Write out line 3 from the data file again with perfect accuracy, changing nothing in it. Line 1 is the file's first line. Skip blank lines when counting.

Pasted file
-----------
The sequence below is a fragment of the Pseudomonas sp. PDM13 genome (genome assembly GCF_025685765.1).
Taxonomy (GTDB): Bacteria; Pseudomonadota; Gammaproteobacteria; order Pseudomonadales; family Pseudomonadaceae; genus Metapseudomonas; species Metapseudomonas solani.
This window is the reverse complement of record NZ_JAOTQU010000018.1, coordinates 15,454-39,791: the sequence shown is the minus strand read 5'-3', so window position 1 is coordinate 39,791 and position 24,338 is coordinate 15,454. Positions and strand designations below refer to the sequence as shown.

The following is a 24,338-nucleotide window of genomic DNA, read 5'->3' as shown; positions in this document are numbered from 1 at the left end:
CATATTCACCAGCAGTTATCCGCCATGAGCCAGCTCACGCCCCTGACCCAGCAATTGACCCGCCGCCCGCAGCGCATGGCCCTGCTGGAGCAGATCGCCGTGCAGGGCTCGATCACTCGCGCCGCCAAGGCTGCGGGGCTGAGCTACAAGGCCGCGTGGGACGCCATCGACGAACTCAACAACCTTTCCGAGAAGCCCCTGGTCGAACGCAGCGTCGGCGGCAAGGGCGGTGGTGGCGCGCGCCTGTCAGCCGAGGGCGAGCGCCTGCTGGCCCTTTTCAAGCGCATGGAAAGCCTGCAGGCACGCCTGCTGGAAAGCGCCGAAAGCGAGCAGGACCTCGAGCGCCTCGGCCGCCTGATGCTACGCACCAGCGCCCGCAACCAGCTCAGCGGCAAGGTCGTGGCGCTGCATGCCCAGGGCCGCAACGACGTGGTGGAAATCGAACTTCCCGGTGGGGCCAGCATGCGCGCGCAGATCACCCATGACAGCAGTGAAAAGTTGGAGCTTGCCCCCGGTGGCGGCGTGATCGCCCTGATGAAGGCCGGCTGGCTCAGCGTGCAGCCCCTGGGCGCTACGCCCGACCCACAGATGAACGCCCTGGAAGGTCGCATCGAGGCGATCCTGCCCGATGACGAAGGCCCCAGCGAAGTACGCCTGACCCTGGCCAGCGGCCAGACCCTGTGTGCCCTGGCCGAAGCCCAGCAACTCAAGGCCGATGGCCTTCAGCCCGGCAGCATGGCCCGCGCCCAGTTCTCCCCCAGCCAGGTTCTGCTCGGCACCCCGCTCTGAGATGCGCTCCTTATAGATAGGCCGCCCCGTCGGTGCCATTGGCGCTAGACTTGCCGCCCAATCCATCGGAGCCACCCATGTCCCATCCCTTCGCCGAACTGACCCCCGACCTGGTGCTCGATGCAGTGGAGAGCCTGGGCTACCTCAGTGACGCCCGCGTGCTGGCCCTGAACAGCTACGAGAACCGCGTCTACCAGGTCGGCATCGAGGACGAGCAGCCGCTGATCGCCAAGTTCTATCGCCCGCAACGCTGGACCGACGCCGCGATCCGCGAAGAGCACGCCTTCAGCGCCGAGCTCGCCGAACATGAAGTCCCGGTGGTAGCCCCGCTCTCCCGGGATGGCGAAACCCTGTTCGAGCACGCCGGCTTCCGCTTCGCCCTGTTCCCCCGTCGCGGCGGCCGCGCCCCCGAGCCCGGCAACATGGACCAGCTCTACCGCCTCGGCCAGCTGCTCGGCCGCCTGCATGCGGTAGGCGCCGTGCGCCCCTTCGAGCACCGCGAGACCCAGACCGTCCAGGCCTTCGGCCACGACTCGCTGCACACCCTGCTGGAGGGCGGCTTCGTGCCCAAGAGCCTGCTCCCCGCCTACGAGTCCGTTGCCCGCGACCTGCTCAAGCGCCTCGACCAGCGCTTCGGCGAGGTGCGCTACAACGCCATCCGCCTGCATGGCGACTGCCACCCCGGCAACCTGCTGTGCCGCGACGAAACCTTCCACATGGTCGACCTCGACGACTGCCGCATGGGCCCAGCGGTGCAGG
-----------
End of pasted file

This window is the reverse complement of record NZ_JAOTQU010000018.1, coordinates 15,454-39,791: the sequence shown is the minus strand read 5'-3', so window position 1 is coordinate 39,791 and position 24,338 is coordinate 15,454. Positions and strand designations below refer to the sequence as shown.